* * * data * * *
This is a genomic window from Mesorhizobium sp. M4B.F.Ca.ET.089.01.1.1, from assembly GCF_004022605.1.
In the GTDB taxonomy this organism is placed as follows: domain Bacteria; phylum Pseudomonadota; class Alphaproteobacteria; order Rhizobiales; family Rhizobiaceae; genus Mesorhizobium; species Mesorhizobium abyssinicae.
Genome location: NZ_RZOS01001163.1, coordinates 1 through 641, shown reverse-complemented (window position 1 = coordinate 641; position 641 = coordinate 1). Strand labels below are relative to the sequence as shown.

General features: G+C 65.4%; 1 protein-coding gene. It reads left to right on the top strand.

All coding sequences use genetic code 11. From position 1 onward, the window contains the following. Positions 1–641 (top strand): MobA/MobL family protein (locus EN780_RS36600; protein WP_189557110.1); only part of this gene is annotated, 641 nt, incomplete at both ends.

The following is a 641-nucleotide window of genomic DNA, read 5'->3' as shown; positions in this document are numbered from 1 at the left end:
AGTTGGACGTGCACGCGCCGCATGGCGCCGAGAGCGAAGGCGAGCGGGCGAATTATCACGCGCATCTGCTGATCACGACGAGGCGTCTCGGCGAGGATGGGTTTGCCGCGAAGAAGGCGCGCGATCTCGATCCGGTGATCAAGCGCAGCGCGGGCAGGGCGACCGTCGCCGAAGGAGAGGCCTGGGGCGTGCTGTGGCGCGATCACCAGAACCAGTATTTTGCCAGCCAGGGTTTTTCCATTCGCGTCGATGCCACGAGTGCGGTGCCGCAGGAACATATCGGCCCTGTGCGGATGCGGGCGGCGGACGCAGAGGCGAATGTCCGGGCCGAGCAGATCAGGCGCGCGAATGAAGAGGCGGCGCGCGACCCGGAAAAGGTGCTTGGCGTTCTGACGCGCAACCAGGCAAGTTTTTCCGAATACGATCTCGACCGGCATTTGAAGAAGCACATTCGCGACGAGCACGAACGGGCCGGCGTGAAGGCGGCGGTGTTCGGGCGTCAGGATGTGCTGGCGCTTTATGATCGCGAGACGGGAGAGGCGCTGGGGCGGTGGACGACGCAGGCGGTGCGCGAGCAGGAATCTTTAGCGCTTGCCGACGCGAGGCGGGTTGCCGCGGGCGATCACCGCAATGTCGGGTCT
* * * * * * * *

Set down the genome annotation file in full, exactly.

This is a genomic window from Mesorhizobium sp. M4B.F.Ca.ET.089.01.1.1, from assembly GCF_004022605.1.
In the GTDB taxonomy this organism is placed as follows: domain Bacteria; phylum Pseudomonadota; class Alphaproteobacteria; order Rhizobiales; family Rhizobiaceae; genus Mesorhizobium; species Mesorhizobium abyssinicae.
Genome location: NZ_RZOS01001163.1, coordinates 1 through 641, shown reverse-complemented (window position 1 = coordinate 641; position 641 = coordinate 1). Strand labels below are relative to the sequence as shown.

General features: G+C 65.4%; 1 protein-coding gene. It reads left to right on the top strand.

All coding sequences use genetic code 11. From position 1 onward, the window contains the following. Positions 1–641 (top strand): MobA/MobL family protein (locus EN780_RS36600; protein WP_189557110.1); only part of this gene is annotated, 641 nt, incomplete at both ends.

The following is a 641-nucleotide window of genomic DNA, read 5'->3' as shown; positions in this document are numbered from 1 at the left end:
AGTTGGACGTGCACGCGCCGCATGGCGCCGAGAGCGAAGGCGAGCGGGCGAATTATCACGCGCATCTGCTGATCACGACGAGGCGTCTCGGCGAGGATGGGTTTGCCGCGAAGAAGGCGCGCGATCTCGATCCGGTGATCAAGCGCAGCGCGGGCAGGGCGACCGTCGCCGAAGGAGAGGCCTGGGGCGTGCTGTGGCGCGATCACCAGAACCAGTATTTTGCCAGCCAGGGTTTTTCCATTCGCGTCGATGCCACGAGTGCGGTGCCGCAGGAACATATCGGCCCTGTGCGGATGCGGGCGGCGGACGCAGAGGCGAATGTCCGGGCCGAGCAGATCAGGCGCGCGAATGAAGAGGCGGCGCGCGACCCGGAAAAGGTGCTTGGCGTTCTGACGCGCAACCAGGCAAGTTTTTCCGAATACGATCTCGACCGGCATTTGAAGAAGCACATTCGCGACGAGCACGAACGGGCCGGCGTGAAGGCGGCGGTGTTCGGGCGTCAGGATGTGCTGGCGCTTTATGATCGCGAGACGGGAGAGGCGCTGGGGCGGTGGACGACGCAGGCGGTGCGCGAGCAGGAATCTTTAGCGCTTGCCGACGCGAGGCGGGTTGCCGCGGGCGATCACCGCAATGTCGGGTCT